Exclusives Featured Tech Field Day Events

Unlocking VXLAN with Mellanox

VXLAN is the future of network virtualization. It’s a huge step forward from all of the other encapsulation protocols that we’ve been using before. However, it’s currently being treated like a premium product by traditional networking vendors. How can we build a future proof network without a second mortgage on our existing equipment?

Enter Mellanox

As it turns out, one of the easiest ways to make a cheaper VXLAN switch is to make your solution the best of breed instead of the best of what’s there. Existing vendors marry their hardware solution to their software stack and need to derive value from each component to ensure that the research and development dollars are compensated.

Mellanox takes a different approach. They make hardware. They created the Spectrum series of open Ethernet switches to provide VXLAN support in hardware. The Spectrum chipset allows Mellanox to build a platform that can do full layer 2 and layer 3 mobility as well as layer 3 equal cost multi path (ECMP), as well as multitenancy and over 100,000 VXLAN tunnels.

But, hardware is nothing without software running on it. So, Mellanox gives you the flexility to run different software on top of your platform. Instead of locking you into an OS that requires a license to run VXLAN, Mellanox will let you install their Mellanox Onyx OS to run the switch. They will also support Cumulus Linux or Microsoft SONiC. This means that you can install whatever flavor of OS you’re most comfortable with and make sure that VLAN is still supported without the need for a costly license.

Mellanox also gives you the ability to do true layer 3 VXLAN routing. Some traditional switches that have been upgraded to use software VXLAN termination end points (VTEPs) can on route VXLAN packets by recirculating them through the switch one or more times. This reduces performance and lowers the throughput of the switch. It also creates an environment where changing traffic conditions could cause packet loss. Because Mellanox can do VXLAN routing in a single pass, there’s no worry of failure due to recirculating packets.

Not a RoCE Road

The most exciting part of the Mellanox story is what they’re doing around storage and memory. Because Mellanox has roots in the storage industry as well as networking, and because they can do VXLAN at the chip level, they have the ability to do some exciting things with the protocol in areas that might not have been readily apparent at first.

Mellanox can extend Remote Direct Memory Access (RDMA) over Converged Ethernet (RoCE). RoCE is how you can remotely access a storage or memory location via standard Ethernet cabling. While that sounds interesting in theory and all to impractical, you need to look at the bigger picture of where technology is headed today to truly understand why that’s important.

One example is the explosion of GPU-based computing. With NVIDIA and AMD creating more and more complicated GPUs over time and with software developers taking advantage of these GPUs to build computing clusters for things like AI and machine learning, you need to be able to deliver data quickly to them in order to take advantage of their processing power. And there isn’t a single system in the world today that can hold the number of GPUs you want to use to crunch this data.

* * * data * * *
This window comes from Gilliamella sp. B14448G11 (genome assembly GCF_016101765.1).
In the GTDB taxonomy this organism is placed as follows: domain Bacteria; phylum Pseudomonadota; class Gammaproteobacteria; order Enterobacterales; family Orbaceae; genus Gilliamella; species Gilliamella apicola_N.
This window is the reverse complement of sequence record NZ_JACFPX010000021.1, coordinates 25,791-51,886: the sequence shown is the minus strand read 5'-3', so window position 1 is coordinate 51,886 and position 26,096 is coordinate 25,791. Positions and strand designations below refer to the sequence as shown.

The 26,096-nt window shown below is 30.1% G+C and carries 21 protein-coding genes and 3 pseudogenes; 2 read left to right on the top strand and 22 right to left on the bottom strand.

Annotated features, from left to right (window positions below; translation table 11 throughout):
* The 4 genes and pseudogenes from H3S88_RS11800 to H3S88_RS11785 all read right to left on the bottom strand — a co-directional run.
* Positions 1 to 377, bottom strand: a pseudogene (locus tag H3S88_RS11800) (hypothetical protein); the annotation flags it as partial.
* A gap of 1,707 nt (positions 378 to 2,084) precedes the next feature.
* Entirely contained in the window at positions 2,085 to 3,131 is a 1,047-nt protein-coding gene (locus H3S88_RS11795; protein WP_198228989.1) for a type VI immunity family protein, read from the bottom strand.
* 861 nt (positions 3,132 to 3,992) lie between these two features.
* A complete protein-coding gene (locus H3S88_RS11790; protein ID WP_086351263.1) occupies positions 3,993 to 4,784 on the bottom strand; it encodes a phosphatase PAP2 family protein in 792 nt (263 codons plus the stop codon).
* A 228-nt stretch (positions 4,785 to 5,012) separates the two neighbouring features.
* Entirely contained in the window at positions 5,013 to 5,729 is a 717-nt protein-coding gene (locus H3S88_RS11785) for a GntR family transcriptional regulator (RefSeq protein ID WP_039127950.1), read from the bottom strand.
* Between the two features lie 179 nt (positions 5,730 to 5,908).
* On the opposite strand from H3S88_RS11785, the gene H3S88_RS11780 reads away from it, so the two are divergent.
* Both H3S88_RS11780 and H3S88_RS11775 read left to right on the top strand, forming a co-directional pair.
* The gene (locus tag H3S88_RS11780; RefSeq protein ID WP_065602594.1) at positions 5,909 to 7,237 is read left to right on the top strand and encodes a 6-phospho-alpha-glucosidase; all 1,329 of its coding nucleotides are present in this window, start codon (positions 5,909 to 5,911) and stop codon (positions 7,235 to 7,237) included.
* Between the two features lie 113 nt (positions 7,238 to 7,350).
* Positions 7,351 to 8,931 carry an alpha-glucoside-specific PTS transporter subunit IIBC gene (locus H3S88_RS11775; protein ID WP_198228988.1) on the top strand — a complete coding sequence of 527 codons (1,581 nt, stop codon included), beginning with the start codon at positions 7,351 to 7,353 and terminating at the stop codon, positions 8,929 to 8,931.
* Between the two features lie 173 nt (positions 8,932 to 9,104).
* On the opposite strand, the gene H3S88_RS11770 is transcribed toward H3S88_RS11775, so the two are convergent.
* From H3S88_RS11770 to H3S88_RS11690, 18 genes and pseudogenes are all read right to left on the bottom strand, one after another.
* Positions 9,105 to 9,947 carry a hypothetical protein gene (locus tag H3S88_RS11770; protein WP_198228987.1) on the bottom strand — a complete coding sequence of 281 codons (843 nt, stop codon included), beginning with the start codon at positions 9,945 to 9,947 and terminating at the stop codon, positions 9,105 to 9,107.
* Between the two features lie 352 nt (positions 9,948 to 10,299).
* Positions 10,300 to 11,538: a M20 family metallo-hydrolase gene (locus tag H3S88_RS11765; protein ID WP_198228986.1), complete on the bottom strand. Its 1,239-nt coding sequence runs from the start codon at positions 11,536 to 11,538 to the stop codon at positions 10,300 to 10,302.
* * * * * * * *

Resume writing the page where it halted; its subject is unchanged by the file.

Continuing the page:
Enter Mellanox and RoCE with VXLAN. Now you have a network overlay system that can dynamically deliver data to a GPU cluster or a number of GPU clusters and be rapidly reconfigured as needs change. And it does this all at the chip level without the need for expensive licenses in software. You can add hosts and resources to your GPU farms and, thanks to the Mellanox multitenant architecture, ensure that as new hosts and customers are brought on board that their GPU-bound traffic stays separated from everything else traversing the highway.

The sky is the limit with RoCE as well. Since high-speed Ethernet interfaces allow you to access memory and storage as if it were colocated in the same box, you can build huge cloud infrastructures that aren’t geographically dependent. This gives you a huge advantage when building out your resources and helps you shift workloads around to take advantage of things without the need to rearchitect your entire network when the workloads change. That’s the kind of flexibility you want in your underlay.

Bringing It All Together

Fast Ethernet that’s expensive and extensible. It’s a dream right? Now, add on the fact that you can do exciting new things with it and use it as the core of a new type of network overlay infrastructure. You’d be forgiven if you thought I was spinning you a fairy tale. But, as it turns out, this isn’t the case. Mellanox can deliver it all for you today in their Open Ethernet switches built on Spectrum technology. It’s worth a look if you have a switch refresh coming up soon. And for the low cost of entry, you may find you can build out more Mellanox that you thought possible.

About the author

Tom Hollingsworth

Tom Hollingsworth is a networking professional, blogger, and speaker on advanced technology topics. He is also an organizer for networking and wireless for Tech Field Day.  His blog can be found at https://networkingnerd.net/

Leave a Comment